Discovering Malcolm Arnold
When Malcolm Arnold died in September, the obituaries in several of England’s leading newspapers referred to him in the headline as a “film composer.” The Guardian summed up his life’s work as follows:
The tormented but irrepressible career of Sir Malcolm Arnold, the most recorded British composer of all time and the first to win an Oscar, ended last night with his death at the age of eighty-four.
Not until the fourth paragraph did readers of the Guardian learn that in addition to scoring The Bridge on the River Kwai (for which he won his Oscar in 1958) and 131 other movies, Arnold also found time to write nine symphonies, two dozen concertos, and numerous other orchestral and chamber works.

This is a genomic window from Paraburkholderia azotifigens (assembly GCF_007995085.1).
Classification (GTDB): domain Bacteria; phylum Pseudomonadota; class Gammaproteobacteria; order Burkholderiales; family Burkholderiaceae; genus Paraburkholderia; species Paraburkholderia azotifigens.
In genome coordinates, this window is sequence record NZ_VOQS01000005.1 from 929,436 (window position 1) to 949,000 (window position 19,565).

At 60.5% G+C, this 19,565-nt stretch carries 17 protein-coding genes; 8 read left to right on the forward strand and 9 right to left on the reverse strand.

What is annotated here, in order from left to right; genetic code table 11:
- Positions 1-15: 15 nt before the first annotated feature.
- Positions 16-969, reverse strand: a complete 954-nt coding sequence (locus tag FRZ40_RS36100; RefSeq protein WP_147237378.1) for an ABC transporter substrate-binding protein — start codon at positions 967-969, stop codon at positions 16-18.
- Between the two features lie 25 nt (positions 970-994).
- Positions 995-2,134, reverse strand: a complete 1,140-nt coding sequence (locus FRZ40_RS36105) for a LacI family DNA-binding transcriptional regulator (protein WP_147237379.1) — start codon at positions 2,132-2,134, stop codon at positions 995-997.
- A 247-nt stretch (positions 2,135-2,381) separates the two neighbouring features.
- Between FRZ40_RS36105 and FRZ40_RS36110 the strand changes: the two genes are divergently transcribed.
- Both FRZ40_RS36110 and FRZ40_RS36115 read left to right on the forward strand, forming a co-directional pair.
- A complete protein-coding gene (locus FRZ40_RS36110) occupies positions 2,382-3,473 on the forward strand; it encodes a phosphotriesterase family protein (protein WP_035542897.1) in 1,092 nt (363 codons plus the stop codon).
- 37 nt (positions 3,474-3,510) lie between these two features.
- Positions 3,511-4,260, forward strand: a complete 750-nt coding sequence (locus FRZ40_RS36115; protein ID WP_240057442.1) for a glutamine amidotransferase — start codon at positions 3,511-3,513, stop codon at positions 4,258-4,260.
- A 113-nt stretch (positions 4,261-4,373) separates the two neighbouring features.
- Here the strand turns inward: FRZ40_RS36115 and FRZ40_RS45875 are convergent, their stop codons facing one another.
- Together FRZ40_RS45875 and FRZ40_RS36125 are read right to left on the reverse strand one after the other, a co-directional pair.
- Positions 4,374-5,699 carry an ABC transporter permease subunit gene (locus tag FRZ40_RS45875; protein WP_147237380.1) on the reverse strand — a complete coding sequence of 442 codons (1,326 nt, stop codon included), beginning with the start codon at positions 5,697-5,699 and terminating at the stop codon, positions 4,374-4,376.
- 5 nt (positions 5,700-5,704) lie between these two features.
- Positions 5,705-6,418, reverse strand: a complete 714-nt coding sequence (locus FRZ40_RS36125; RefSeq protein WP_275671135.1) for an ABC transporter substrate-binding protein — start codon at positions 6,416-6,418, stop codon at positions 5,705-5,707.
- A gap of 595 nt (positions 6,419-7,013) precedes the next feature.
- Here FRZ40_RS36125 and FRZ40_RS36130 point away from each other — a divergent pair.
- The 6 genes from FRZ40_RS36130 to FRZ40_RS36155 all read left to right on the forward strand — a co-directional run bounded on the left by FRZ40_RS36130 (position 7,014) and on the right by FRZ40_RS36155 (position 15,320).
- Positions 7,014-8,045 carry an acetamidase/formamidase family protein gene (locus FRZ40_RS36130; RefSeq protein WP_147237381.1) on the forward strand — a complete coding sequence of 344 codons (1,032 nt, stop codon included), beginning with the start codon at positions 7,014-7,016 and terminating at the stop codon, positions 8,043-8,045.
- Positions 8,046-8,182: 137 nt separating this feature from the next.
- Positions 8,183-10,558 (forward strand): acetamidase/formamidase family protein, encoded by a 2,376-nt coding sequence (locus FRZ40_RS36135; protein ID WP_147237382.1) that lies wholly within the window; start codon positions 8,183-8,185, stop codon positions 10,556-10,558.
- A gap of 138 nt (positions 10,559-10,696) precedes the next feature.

While the critical “appreciations” that ran the next day were better informed, few did more than sketch the outlines of this composer’s controversial career, and they did so at times evasively. The BBC, for instance, declared that “while some regarded [Arnold] as one of the pre-eminent composers of his generation, others saw him as superficial and flippant.” The BBC failed to mention that its own music controllers had long made no secret of their disdain for his music.
About the Author
Terry Teachout is COMMENTARY’s critic-at-large and the drama critic of the Wall Street Journal. Satchmo at the Waldorf, his first play, runs through November 4 at Long Wharf Theatre in New Haven, Connecticut.